Sunday, December 30, 2007

Winexpert Santa Ynez Syrah--A little wood makes a strong wine!

Note: This is a copied post from a previous blog to consolidate into a single space.

Earlier this year (2006), I bought a Winexpert Santa Ynez Syrah kit with a grape skin pack as a way to practice with making wines from grapes before I tried the real thing. Didn't have a grape press at the time, so I used the siphon filter. Boy, was that a good way to waste a gallon of wine! If I ever do that again, I'll pour the must into a fine mesh straining bag and squeeze out as much wine as I can. After clearing and degassing, I left the finished wine over the oak saw dust that came with the kit and some additional dark toast French oak chips for a little too long and ended up with a very heavily oaked wine. OK, the stuff tasted and smelled like I was drinking a tree. Yuck! I was thinking that I had ruined the wine and decided to bottle it anyway to free up the carboy for other use. Maybe I could put it in the corner of the basement and forget that I had wasted $140 on that kit.

About 2 months after I bottled, I opened a bottle more because I didn't like the bottle size and wanted to empty it and throw the bottle away. Wow--what a change! The oak aroma and taste is still there, but GREATLY reduced! The dark fruit and tannins are beginning pushing their way forward, while the oak is really beginning to mellow out. I'm going to try to let the other 2 cases sit for another couple of months to see how much more the oak aroma & taste will lighten. As it is, I think this wine will be a really good everyday wine.

2006 Crush Plans

Note: This is a copied post from another blog to consolidate into one place.

Just a brief note on my crush plans for this fall. I may be going a just a tad overboard if I end up making everything I like. If so, my friends had better be prepared for getting a lot of samples! I was really wanting to make wine from fresh grapes this fall. I've made 3 grape wines from kits so far, a sauvignon blanc, chardonnay, and a syrah. Most kits are concentrated, pasteurized grape juice and require dilution with water. The chardonnay kit was pure sterilized juice and the syrah kit came with a grape skin pack, so that's as close to working with fresh grapes or grape juice that I've been able to come (neither one has been bottled yet--still aging). This spring's late frosts dealt a small blow to my plans to acquire local grapes. Fortunately, there is a U-pick vineyard north of Detroit that had a reasonably good year, but they don't have a lot of red grapes that I'd like to make wine from. If I can get to the vineyard in mid September when their white grapes are ripe, I'd like to get ~90 lbs of seyval blanc and vidal blanc. That'll be enough to make 5 gals of each wine. I'm debating about their reds--baco, De chaunac, & marachel foch. I have yet to taste a wine made from those grapes that I've really liked, so I'm hesitant to spend the effort on a wine that I'm not really looking forward to drink. Searching farther afield, I've come across a vineyard in the NY Finger Lakes region that sells the red vinifera varietals that I'd really like to try. Of course, that's about an 8 hr drive away, which means I could only make 1 trip. After careful perusal of their harvest dates, I'm going to make the trek on Oct 14-15 to pick up 100 lbs each of chambourcin, cabernet franc, and chelois. I'm most interested in the chambourcin and cab franc, but the chelois will be harvested the same day, so I decided to take a chance. I've been told that chelois makes a merlot-like wine, full bodied with lots of cherry flavors. Sounded delicious, so I splurged! I'm also going to pick up 5 gals each of gewurtztraminer and vignoles. So the sum total is that I'm aiming towards at least 7 wines this fall: chambourcin, cabernet franc, chelois, gewurtztraminer, vignoles, seyval blanc, and vidal blanc. I'm excited, but a little bit nervois--that's a lot of wine (35 gals!). I have enough carboys to hold everything while it's fermenting and aging, the only big piece of equipment that I still need to buy is a grape press. I still have a couple of possible sources for other white grape juices from California and Ohio. I'm waiting to see what they offer before I commit to making any additional wines. I also have 20 lbs of blueberries in the freezer to play with this winter, and I'd like to get some fresh cider from the Dexter Cider Mill for an apple wine. Lots of yeast will be flying around my house.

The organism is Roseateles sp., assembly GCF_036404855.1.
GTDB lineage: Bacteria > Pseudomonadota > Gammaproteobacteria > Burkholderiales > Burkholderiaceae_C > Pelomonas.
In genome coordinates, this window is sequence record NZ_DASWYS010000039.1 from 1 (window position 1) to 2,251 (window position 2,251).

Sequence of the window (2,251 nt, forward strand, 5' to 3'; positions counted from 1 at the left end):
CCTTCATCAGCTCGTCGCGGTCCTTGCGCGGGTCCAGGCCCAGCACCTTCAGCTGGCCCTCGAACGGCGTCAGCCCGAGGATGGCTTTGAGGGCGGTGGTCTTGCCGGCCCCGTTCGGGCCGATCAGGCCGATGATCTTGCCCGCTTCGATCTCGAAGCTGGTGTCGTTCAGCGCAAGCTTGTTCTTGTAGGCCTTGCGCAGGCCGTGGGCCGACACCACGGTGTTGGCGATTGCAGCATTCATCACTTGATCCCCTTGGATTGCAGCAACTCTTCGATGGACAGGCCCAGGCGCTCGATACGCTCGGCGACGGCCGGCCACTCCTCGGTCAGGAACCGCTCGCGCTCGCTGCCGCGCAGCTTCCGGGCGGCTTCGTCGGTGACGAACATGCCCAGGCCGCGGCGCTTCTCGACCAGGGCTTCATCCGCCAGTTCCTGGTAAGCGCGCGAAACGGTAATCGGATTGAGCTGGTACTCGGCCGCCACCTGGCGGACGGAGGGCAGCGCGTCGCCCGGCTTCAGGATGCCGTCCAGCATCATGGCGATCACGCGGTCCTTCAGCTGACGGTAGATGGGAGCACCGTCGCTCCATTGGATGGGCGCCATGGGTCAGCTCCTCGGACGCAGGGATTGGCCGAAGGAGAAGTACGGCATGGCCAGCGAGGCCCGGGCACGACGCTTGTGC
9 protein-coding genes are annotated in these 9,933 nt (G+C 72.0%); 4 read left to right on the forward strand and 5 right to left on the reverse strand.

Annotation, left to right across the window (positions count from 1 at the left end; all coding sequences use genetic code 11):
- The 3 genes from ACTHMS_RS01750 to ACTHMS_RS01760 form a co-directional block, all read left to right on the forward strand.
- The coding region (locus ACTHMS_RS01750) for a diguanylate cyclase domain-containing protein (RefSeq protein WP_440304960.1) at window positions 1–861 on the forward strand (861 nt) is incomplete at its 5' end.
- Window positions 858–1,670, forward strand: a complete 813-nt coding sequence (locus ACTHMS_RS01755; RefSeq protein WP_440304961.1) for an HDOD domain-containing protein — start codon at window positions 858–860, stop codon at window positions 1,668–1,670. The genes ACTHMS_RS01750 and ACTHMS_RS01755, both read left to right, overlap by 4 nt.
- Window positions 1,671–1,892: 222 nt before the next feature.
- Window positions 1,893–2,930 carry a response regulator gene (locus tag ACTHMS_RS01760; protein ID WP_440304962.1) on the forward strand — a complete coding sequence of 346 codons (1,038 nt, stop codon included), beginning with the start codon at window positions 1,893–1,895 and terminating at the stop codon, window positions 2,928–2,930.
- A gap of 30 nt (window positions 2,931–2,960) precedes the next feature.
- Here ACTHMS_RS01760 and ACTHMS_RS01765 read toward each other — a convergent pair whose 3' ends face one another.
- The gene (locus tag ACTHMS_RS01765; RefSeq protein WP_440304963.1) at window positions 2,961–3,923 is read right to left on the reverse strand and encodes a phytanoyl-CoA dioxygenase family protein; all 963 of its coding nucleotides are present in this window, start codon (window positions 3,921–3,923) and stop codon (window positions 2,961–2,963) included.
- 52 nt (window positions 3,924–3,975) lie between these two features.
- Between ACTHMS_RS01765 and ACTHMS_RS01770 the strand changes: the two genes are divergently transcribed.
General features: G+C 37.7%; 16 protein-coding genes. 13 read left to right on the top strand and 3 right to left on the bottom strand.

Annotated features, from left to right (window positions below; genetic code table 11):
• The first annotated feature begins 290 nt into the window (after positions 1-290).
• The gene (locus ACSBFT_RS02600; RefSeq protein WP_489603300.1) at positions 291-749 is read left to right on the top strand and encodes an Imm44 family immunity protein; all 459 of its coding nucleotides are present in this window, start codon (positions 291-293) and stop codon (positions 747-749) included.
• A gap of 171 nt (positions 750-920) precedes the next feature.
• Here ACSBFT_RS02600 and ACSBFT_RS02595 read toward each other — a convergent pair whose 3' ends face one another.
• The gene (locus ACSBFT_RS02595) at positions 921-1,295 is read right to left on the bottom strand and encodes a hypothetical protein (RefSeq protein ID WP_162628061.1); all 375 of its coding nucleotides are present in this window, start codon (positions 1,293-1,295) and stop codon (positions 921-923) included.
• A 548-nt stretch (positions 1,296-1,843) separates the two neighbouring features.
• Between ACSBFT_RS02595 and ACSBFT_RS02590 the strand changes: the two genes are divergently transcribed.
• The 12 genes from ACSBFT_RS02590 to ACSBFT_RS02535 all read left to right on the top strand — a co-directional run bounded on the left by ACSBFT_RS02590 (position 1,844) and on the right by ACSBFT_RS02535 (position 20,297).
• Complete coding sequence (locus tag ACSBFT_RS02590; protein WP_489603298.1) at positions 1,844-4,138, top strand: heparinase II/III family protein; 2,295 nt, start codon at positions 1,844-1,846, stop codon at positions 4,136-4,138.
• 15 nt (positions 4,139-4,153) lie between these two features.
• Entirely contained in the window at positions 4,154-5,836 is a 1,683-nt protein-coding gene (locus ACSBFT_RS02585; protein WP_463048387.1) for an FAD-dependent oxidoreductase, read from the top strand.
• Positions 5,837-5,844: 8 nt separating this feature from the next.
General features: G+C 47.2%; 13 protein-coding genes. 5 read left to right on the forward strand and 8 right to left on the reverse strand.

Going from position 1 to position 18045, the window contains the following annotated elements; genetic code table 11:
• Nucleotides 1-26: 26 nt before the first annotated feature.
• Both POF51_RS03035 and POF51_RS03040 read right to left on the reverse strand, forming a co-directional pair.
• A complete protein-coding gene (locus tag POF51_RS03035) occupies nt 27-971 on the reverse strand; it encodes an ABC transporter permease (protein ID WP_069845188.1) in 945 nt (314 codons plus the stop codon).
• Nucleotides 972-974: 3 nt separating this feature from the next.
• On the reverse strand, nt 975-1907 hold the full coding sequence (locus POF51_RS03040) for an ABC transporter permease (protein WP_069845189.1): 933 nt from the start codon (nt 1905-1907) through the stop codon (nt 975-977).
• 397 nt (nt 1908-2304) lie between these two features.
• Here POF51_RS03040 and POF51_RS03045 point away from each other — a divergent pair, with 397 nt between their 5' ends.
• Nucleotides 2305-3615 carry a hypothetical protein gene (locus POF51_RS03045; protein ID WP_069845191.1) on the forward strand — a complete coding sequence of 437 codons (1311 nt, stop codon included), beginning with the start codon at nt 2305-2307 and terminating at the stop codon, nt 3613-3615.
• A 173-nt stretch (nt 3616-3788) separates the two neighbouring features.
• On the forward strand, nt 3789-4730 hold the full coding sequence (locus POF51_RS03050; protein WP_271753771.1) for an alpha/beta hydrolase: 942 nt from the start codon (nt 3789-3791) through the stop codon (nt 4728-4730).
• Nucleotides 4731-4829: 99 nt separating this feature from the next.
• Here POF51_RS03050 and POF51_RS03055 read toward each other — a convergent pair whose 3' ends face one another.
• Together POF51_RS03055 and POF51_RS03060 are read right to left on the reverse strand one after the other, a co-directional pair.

The chambourcin is a recent infatuation. I first tasted a wine from that grape at Pentamere Winery in Tecumseh, MI. Delicious! Full-bodied, with some tannin backbone. They make their version in a chianti style--easy drinking, full bodied red. I just recently tasted a chambourcin wine at a winery in Maine (yes, Maine) that was more like a cabernet--more pepper and fruit flavor. This is a cold-hardy red hydrid that does very well in the Eastern states. Frankly, I'd say that more wineries in Michigan need to forget trying to make cab sauvignons and go after chambourcin as a way to differentiate themselves from California wineries. Cab Sauv grows very well in California's climate, but Michigan rarely gets warm and dry enough to truly bring out the flavors in the grapes. On the other hand, chambourcin was bred to excel in our climate, and it does! So if you go wine tasting at a local winery and see chambourcin on the tasting menu, don't shy away from the unknown. Drink away and discover an eastern treasure.